Henry F. Schaefer III was born in Grand Rapids, Michigan. He attended public schools in Syracuse (New York), Menlo Park (California), and Grand Rapids (Michigan), graduating from East Grand Rapids High School in 1962. He received his B.S. degree in chemical physics from the Massachusetts Institute of Technology (1966) and Ph.D. degree in chemical physics from Stanford University (1969). For 18 years (1969-1987) he served as a professor of chemistry at the University of California, Berkeley. During the 1979-1980 academic year he was also Wilfred T. Doherty Professor of Chemistry and inaugural Director of the Institute for Theoretical Chemistry at the University of Texas, Austin. Since 1987 Dr. Schaefer has been Graham Perdue Professor of Chemistry and Director of the Center for Computational Quantum Chemistry at the University of Georgia. In 2004 he became Professor of Chemistry, Emeritus, at the University of California at Berkeley. His other academic appointments include Professeur d’Echange at the University of Paris (1977), Gastprofessur at the Eidgenössische Technische Hochshule (ETH), Zürich (1994, 1995, 1997, 2000, 2002, 2004, 2006, 2008, 2010), and David P. Craig Visiting Professor at the Australian National University (1999). He is the author of more than 1250 scientific publications, the majority appearing in the Journal of Chemical Physics or the Journal of the American Chemical Society. A total of 300 scientists from 35 countries gathered in Gyeongju, Korea for a six-day conference in February, 2004 with the title Theory and Applications of Computational Chemistry: A Celebration of 1000 Papers of Professor Henry F. Schaefer III. In May 2010, the University of California at Berkeley will host a large international conference in Professor Schaefer’s honor, the title of the conference being Molecular Quantum Mechanics: From Methylene to DNA and Beyond.
Let us return to Hawking’s no boundary proposal – the idea that the universe has neither beginning nor end. By treating the universe as a wave function, Hawking hopes to rationalize the universe’s popping into existence 12-15 billion years ago. Critical to Hawking’s research in this regard is the notion of imaginary time. The concept of imaginary time is a powerful mathematical device used on occasion by theoretical chemists and physicists. I remember clearly the day in the autumn of 1965, during my Complex Variables class as a senior at M.I.T., when I learned that the result of contour integration was two pi i times the sum of the residues. For me, it was about as close to a revelation as I had received up to that time in my life. My closest colleague at Berkeley, Professor William H. Miller, in 1969 used imaginary time to understand the dynamics of chemical reactions, and it made him a household word in the world of science. The use of imaginary time is indeed a powerful tool.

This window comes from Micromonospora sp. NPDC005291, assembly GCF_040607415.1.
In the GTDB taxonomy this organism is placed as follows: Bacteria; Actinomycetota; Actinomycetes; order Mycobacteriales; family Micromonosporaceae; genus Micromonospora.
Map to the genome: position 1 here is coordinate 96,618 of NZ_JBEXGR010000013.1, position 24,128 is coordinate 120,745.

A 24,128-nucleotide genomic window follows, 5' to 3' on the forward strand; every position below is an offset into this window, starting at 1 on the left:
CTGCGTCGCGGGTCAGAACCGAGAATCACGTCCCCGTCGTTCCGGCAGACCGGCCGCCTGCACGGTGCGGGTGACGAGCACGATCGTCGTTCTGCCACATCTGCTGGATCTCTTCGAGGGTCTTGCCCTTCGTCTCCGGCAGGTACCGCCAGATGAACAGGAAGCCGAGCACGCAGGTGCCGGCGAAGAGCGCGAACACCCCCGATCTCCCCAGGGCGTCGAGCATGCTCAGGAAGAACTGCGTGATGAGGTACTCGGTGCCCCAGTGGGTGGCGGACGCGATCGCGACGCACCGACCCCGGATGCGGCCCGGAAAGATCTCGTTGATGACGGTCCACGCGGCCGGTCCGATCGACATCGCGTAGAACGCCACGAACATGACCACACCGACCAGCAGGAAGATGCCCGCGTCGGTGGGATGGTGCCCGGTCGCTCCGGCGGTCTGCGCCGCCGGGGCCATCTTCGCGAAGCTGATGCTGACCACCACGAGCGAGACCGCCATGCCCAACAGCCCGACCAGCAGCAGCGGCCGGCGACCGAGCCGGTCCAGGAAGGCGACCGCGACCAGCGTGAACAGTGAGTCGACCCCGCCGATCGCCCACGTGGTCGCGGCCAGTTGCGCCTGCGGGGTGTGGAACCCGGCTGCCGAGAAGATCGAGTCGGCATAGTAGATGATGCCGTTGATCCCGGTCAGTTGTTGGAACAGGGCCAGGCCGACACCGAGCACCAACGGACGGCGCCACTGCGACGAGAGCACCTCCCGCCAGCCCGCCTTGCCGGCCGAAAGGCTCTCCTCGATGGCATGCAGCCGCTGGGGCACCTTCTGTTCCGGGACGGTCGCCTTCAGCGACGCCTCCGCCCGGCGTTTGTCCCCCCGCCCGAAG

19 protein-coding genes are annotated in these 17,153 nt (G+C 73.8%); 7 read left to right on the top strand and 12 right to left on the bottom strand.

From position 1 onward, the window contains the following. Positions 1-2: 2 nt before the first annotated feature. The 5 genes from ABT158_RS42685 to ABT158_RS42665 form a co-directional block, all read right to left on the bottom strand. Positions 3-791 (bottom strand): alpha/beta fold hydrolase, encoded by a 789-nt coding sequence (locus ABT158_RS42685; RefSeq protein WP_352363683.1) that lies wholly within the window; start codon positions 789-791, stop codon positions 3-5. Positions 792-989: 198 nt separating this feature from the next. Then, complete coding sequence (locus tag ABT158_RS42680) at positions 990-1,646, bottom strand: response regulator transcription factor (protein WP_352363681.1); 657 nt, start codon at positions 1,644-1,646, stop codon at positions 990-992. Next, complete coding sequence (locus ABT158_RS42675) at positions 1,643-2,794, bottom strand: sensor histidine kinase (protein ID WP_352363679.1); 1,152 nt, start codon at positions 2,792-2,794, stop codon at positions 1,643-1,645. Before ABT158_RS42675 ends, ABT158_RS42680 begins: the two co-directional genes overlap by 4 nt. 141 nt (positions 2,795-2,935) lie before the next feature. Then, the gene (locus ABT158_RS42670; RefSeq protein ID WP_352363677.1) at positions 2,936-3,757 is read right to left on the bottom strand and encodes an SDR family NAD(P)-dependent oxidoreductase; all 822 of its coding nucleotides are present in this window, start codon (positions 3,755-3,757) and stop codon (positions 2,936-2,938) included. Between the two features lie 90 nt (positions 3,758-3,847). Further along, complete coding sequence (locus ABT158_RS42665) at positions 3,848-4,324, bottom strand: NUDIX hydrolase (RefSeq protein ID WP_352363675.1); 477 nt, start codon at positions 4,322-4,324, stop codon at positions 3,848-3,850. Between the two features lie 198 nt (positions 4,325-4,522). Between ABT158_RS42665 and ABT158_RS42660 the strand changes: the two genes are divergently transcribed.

Indulge me while I attempt to convey the essence of how imaginary time is exploited in theoretical physics and chemistry. One approaches a well defined problem, with all variables necessarily being real. This means, for example, real positions for all particles, real velocities, and so on. Real problems begin with all quantities real. Then one undertakes a carefully chosen excursion into the complex plane, making one or more variables complex. Subsequently we do some really cool things mathematically. Finally, all the variables revert to real values, and we find that something important has been mathematically derived that would have otherwise been impossible to prove.
Hawking and Hartle’s no boundary proposal begins by adopting a grossly oversimplified model of the universe. Then the authors make time imaginary, and prove in their terribly restricted model that the universe has neither beginning nor end. The flaw in the exercise is that the authors never go back to real time. Thus the notion that the universe has neither beginning nor end is something that exists in mathematical terms only. In real time, to which we as human beings are necessarily attached, rather than in Hawking’s use of imaginary time, there will always be a singularity, that is, a beginning of time.
In an obviously contradictory statement in A Brief History of Time, Hawking actually concedes this point. What we are seeing in this situation is Hawking versus Hawking. I view the following statement as Hawking speaking in his right mind: “When one goes back to the real time in which we live, however, there will still appear to be singularities . . . In real time, the universe has a beginning and an end at singularities that form a boundary to space-time and at which the laws of science break down” (first edition, page 144). Only if we lived in imaginary time (not coming soon to a neighborhood near you!) would we encounter no singularities. In real time the universe was created ex nihilo 12-15 billion years ago.
With some trepidation, I will venture further. A case can be made that the Hartle-Hawking “no boundary proposal” is only of marginal scientific interest. The reasons for this conclusion might include: (a) the theory is a mathematical construct that has no unique empirical support; (b) the theory makes no verifiable scientific predictions that were not achieved earlier with simpler models; (c) the theory generates no significant research agenda. The primary purpose of the theory seems to be an attempt to evade the cosmological argument for the existence of God, via the claim that nature is self-contained and effectively eternal.
I’ll stick with the experimental guy.